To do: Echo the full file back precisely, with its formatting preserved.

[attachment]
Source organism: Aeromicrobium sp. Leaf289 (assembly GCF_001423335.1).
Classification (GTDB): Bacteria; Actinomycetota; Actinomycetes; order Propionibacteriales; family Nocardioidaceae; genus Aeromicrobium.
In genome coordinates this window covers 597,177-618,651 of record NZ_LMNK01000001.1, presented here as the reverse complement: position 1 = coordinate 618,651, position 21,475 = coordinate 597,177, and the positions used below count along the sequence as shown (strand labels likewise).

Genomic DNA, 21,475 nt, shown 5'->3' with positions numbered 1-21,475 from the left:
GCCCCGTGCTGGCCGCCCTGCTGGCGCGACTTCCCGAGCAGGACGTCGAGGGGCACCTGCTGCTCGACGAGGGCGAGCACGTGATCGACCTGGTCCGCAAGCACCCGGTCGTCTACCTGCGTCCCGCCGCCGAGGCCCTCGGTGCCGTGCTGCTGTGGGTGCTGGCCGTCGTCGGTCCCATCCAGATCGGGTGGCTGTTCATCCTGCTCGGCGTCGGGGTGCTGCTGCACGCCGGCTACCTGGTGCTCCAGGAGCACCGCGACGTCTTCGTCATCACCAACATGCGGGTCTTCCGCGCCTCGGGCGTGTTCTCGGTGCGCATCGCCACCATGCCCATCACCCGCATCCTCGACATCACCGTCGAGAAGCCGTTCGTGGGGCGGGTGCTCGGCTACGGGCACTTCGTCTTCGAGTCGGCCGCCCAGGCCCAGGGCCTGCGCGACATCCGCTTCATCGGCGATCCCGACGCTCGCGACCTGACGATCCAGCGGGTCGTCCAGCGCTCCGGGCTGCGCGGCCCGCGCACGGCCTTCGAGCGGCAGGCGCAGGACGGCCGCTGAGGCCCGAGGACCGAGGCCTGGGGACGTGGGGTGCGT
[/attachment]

Source organism: Aeromicrobium sp. Leaf289 (assembly GCF_001423335.1).
Classification (GTDB): Bacteria; Actinomycetota; Actinomycetes; order Propionibacteriales; family Nocardioidaceae; genus Aeromicrobium.
In genome coordinates this window covers 597,177-618,651 of record NZ_LMNK01000001.1, presented here as the reverse complement: position 1 = coordinate 618,651, position 21,475 = coordinate 597,177, and the positions used below count along the sequence as shown (strand labels likewise).

Genomic DNA, 21,475 nt, shown 5'->3' with positions numbered 1-21,475 from the left:
GCCCCGTGCTGGCCGCCCTGCTGGCGCGACTTCCCGAGCAGGACGTCGAGGGGCACCTGCTGCTCGACGAGGGCGAGCACGTGATCGACCTGGTCCGCAAGCACCCGGTCGTCTACCTGCGTCCCGCCGCCGAGGCCCTCGGTGCCGTGCTGCTGTGGGTGCTGGCCGTCGTCGGTCCCATCCAGATCGGGTGGCTGTTCATCCTGCTCGGCGTCGGGGTGCTGCTGCACGCCGGCTACCTGGTGCTCCAGGAGCACCGCGACGTCTTCGTCATCACCAACATGCGGGTCTTCCGCGCCTCGGGCGTGTTCTCGGTGCGCATCGCCACCATGCCCATCACCCGCATCCTCGACATCACCGTCGAGAAGCCGTTCGTGGGGCGGGTGCTCGGCTACGGGCACTTCGTCTTCGAGTCGGCCGCCCAGGCCCAGGGCCTGCGCGACATCCGCTTCATCGGCGATCCCGACGCTCGCGACCTGACGATCCAGCGGGTCGTCCAGCGCTCCGGGCTGCGCGGCCCGCGCACGGCCTTCGAGCGGCAGGCGCAGGACGGCCGCTGAGGCCCGAGGACCGAGGCCTGGGGACGTGGGGTGCGT